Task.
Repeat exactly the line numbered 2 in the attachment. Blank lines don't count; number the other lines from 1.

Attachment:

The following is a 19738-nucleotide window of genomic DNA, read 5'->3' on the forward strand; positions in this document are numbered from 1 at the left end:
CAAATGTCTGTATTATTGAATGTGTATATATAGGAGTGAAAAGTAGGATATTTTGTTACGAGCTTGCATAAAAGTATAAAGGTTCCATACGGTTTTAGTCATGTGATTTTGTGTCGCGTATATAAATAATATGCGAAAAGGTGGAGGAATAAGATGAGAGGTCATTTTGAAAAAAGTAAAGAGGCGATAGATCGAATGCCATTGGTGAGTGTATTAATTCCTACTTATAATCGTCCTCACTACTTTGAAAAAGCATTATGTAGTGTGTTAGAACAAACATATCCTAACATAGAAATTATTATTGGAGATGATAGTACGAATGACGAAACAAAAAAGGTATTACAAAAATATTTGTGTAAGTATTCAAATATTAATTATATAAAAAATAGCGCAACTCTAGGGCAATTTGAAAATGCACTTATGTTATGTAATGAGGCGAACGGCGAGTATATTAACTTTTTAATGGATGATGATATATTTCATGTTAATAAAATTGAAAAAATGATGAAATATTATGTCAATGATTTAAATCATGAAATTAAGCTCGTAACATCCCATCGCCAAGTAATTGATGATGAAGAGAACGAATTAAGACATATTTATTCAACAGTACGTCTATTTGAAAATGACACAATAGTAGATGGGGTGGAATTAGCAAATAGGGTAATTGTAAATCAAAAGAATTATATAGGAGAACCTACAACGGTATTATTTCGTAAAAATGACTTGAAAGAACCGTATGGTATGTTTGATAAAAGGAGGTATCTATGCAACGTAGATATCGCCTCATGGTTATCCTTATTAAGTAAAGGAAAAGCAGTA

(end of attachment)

CAAATGTCTGTATTATTGAATGTGTATATATAGGAGTGAAAAGTAGGATATTTTGTTACGAGCTTGCATAAAAGTATAAAGGTTCCATACGGTTTTAGTCATGTGATTTTGTGTCGCGTATATAAATAATATGCGAAAAGGTGGAGGAATAAGATGAGAGGTCATTTTGAAAAAAGTAAAGAGGCGATAGATCGAATGCCATTGGTGAGTGTATTAATTCCTACTTATAATCGTCCTCACTACTTTGAAAAAGCATTATGTAGTGTGTTAGAACAAACATATCCTAACATAGAAATTATTATTGGAGATGATAGTACGAATGACGAAACAAAAAAGGTATTACAAAAATATTTGTGTAAGTATTCAAATATTAATTATATAAAAAATAGCGCAACTCTAGGGCAATTTGAAAATGCACTTATGTTATGTAATGAGGCGAACGGCGAGTATATTAACTTTTTAATGGATGATGATATATTTCATGTTAATAAAATTGAAAAAATGATGAAATATTATGTCAATGATTTAAATCATGAAATTAAGCTCGTAACATCCCATCGCCAAGTAATTGATGATGAAGAGAACGAATTAAGACATATTTATTCAACAGTACGTCTATTTGAAAATGACACAATAGTAGATGGGGTGGAATTAGCAAATAGGGTAATTGTAAATCAAAAGAATTATATAGGAGAACCTACAACGGTATTATTTCGTAAAAATGACTTGAAAGAACCGTATGGTATGTTTGATAAAAGGAGGTATCTATGCAACGTAGATATCGCCTCATGGTTATCCTTATTAAGTAAAGGAAAAGCAGTA